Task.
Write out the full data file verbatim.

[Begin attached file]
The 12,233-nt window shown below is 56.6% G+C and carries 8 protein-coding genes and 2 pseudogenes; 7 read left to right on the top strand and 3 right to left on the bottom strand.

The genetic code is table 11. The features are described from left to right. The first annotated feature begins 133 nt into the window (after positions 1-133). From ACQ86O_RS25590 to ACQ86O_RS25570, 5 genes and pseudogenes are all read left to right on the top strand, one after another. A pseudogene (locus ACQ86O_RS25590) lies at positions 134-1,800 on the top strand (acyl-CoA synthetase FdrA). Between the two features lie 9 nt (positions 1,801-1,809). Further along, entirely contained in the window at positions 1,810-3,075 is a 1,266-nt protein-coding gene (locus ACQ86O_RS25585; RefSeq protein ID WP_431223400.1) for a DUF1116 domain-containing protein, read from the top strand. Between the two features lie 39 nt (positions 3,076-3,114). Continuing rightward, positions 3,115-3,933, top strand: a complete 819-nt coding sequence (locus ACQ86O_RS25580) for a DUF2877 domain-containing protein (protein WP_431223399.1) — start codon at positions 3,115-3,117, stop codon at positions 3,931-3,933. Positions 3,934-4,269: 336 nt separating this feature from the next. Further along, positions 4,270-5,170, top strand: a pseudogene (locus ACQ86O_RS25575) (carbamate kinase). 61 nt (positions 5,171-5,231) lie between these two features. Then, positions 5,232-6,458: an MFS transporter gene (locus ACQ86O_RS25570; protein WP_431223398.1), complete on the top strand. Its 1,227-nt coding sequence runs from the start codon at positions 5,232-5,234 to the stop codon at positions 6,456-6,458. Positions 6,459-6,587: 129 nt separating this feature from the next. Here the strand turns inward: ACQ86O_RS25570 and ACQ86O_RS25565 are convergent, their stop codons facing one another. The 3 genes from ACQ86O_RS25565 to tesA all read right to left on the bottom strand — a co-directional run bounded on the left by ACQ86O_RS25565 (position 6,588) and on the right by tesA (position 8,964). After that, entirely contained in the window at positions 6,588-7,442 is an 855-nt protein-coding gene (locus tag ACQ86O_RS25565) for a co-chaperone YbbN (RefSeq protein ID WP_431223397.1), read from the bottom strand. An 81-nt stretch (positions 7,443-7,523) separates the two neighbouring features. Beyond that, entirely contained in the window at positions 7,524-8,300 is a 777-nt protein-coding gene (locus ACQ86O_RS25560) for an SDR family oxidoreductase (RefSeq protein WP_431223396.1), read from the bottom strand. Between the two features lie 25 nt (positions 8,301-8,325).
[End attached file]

The 12,233-nt window shown below is 56.6% G+C and carries 8 protein-coding genes and 2 pseudogenes; 7 read left to right on the top strand and 3 right to left on the bottom strand.

The genetic code is table 11. The features are described from left to right. The first annotated feature begins 133 nt into the window (after positions 1-133). From ACQ86O_RS25590 to ACQ86O_RS25570, 5 genes and pseudogenes are all read left to right on the top strand, one after another. A pseudogene (locus ACQ86O_RS25590) lies at positions 134-1,800 on the top strand (acyl-CoA synthetase FdrA). Between the two features lie 9 nt (positions 1,801-1,809). Further along, entirely contained in the window at positions 1,810-3,075 is a 1,266-nt protein-coding gene (locus ACQ86O_RS25585; RefSeq protein ID WP_431223400.1) for a DUF1116 domain-containing protein, read from the top strand. Between the two features lie 39 nt (positions 3,076-3,114). Continuing rightward, positions 3,115-3,933, top strand: a complete 819-nt coding sequence (locus ACQ86O_RS25580) for a DUF2877 domain-containing protein (protein WP_431223399.1) — start codon at positions 3,115-3,117, stop codon at positions 3,931-3,933. Positions 3,934-4,269: 336 nt separating this feature from the next. Further along, positions 4,270-5,170, top strand: a pseudogene (locus ACQ86O_RS25575) (carbamate kinase). 61 nt (positions 5,171-5,231) lie between these two features. Then, positions 5,232-6,458: an MFS transporter gene (locus ACQ86O_RS25570; protein WP_431223398.1), complete on the top strand. Its 1,227-nt coding sequence runs from the start codon at positions 5,232-5,234 to the stop codon at positions 6,456-6,458. Positions 6,459-6,587: 129 nt separating this feature from the next. Here the strand turns inward: ACQ86O_RS25570 and ACQ86O_RS25565 are convergent, their stop codons facing one another. The 3 genes from ACQ86O_RS25565 to tesA all read right to left on the bottom strand — a co-directional run bounded on the left by ACQ86O_RS25565 (position 6,588) and on the right by tesA (position 8,964). After that, entirely contained in the window at positions 6,588-7,442 is an 855-nt protein-coding gene (locus tag ACQ86O_RS25565) for a co-chaperone YbbN (RefSeq protein ID WP_431223397.1), read from the bottom strand. An 81-nt stretch (positions 7,443-7,523) separates the two neighbouring features. Beyond that, entirely contained in the window at positions 7,524-8,300 is a 777-nt protein-coding gene (locus ACQ86O_RS25560) for an SDR family oxidoreductase (RefSeq protein WP_431223396.1), read from the bottom strand. Between the two features lie 25 nt (positions 8,301-8,325).